QuadrigaCX Ethereum (ETH) Stash Found on Exchanges

New research from Zerononcense suggests that QuadrigaCX may have used the cold wallets of other exchanges instead of building its own secure cold storage and the funds may be recoverable.

The funds of QuadrigaCX, at least when it comes to its Ethereum (ETH) stash, may not be lost if it turns out exchanges are actually holding the tokens in cold storage. New research by blogger James Edwards on Zerononcense suggests that the founder of QuadrigaCX may have sent funds to exchanges but not with nefarious intentions.

“Altogether, a cumulative 649,708 Ethereum was sent to Kraken, Bitfinex, and Poloniex directly by QuadrigaCX, which was worth a total of $100,490,150 at the time of transfer,” Edwards explained in the latest research.

QuadrigaCX closed in January after announcing its cold wallets had become inaccessible due to the death of its founder, Gerald Cotten.

Previous research pointed to outflows from QuadrigaCX’s cold wallets ending up on Kraken or other markets. The initial suggestion was that the funds were liquidated. However, there may be a chance the ETH in question is still stored in accounts belonging to the exchange.

However, there is no hard and fast connection between the ETH transfers and accounts on Bitfinex, Kraken, or other markets. The alternative explanation is that users sent funds from the QuadrigaCX hot wallet directly into their Bitfinex or other accounts. This practice of transferring funds directly between exchanges is not encouraged, but it is a possibility.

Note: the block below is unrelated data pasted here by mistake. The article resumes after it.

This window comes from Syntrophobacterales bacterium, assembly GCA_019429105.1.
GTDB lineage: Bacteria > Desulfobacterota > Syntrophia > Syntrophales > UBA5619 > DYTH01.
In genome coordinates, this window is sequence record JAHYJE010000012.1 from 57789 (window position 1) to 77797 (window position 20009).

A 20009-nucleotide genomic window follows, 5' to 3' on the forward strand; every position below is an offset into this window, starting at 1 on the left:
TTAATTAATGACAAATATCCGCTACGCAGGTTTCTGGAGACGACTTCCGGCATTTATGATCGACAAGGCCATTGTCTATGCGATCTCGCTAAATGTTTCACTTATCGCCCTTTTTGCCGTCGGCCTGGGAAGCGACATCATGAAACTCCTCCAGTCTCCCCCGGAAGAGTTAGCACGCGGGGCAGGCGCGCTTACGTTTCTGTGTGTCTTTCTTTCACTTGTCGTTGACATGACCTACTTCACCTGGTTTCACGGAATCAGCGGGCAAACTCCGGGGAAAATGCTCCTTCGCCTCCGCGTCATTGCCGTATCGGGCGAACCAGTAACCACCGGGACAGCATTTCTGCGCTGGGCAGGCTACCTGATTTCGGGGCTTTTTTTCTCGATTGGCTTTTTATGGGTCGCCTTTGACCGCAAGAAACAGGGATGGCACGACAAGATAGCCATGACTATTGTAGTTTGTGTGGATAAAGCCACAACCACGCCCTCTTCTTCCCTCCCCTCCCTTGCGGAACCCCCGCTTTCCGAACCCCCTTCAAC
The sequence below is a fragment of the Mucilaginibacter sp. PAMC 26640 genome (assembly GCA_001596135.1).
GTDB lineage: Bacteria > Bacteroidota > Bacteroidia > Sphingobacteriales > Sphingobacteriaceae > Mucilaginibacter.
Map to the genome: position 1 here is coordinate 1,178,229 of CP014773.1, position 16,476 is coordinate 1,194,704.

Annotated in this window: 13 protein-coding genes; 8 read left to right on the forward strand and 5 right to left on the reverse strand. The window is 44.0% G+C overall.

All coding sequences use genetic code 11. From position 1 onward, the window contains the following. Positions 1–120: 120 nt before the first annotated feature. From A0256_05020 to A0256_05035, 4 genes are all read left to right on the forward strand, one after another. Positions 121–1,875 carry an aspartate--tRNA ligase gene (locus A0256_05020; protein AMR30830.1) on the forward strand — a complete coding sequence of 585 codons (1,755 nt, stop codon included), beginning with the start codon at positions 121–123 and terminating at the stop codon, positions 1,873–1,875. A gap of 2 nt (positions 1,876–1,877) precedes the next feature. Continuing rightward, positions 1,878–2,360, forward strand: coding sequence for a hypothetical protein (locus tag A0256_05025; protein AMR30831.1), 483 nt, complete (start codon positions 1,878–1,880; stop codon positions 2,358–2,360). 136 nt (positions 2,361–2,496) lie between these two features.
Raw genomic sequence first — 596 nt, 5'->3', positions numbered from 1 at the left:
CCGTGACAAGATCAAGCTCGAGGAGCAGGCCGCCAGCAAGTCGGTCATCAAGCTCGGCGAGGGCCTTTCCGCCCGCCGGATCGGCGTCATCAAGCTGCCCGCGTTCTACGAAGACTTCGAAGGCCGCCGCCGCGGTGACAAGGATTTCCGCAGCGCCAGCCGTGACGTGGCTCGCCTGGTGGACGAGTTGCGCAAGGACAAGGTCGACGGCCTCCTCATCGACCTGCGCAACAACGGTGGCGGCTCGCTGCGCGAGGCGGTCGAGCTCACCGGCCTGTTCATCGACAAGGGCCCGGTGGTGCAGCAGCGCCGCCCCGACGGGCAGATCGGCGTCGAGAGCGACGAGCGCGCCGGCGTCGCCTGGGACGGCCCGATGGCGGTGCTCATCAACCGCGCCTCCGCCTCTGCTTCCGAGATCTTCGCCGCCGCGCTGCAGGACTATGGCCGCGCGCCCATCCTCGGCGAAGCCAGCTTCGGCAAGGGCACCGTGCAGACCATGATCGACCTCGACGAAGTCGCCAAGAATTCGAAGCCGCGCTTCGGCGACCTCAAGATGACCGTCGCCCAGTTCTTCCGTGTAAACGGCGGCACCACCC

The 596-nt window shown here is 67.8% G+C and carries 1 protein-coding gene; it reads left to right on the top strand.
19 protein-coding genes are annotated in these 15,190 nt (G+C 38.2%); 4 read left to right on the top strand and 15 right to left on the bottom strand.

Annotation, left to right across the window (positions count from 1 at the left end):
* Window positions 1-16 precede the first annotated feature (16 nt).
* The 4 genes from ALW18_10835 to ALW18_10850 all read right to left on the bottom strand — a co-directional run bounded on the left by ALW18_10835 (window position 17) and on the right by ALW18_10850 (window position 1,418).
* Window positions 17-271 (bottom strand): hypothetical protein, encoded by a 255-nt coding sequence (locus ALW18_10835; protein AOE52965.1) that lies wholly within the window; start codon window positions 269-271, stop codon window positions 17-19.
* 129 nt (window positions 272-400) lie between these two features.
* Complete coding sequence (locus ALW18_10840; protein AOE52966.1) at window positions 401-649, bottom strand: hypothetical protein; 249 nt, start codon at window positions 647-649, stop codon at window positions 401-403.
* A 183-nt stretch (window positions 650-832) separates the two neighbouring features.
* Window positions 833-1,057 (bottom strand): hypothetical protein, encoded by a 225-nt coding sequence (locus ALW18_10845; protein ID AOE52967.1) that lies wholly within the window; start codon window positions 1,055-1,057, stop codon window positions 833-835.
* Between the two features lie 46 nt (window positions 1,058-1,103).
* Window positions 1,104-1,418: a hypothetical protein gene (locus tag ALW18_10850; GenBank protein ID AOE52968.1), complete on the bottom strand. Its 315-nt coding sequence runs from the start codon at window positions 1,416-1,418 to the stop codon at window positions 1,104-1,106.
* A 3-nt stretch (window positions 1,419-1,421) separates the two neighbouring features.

An estimated 600,000 ETH has moved from Ethereum addresses belonging to the exchange, and into other markets. It is possible that some of the funds described in an affidavit by Cotten’s widow, Jennifer Robertson, are, in fact, to be found spread throughout the crypto market ecosystem.

The search for the missing funds, including Bitcoin (BTC) and Litecoin (LTC), continues. Recently, the Kraken exchange announced a bounty for a good lead on their location. Kraken co-founder Jesse Powell took the matter to heart due to the close links between the two platforms. QuadrigaCX has been used for cashing out as an alternative to Kraken, and some traders performed arbitrage between the exchanges. The sudden closing of QuadrigaCX led to the loss of as much as $190 million, according to various estimates.

Sending funds to exchanges also raised the issue of the ownership of the potential storage accounts. QuadrigaCX required of its traders to submit to a know-your-customer (KYC) procedure, so analysts believe the exchange could have hidden the funds in fake accounts:


The suggestion is that QuadrigaCX kept pictures and passport data, which were sufficient for KYC of many other exchanges.

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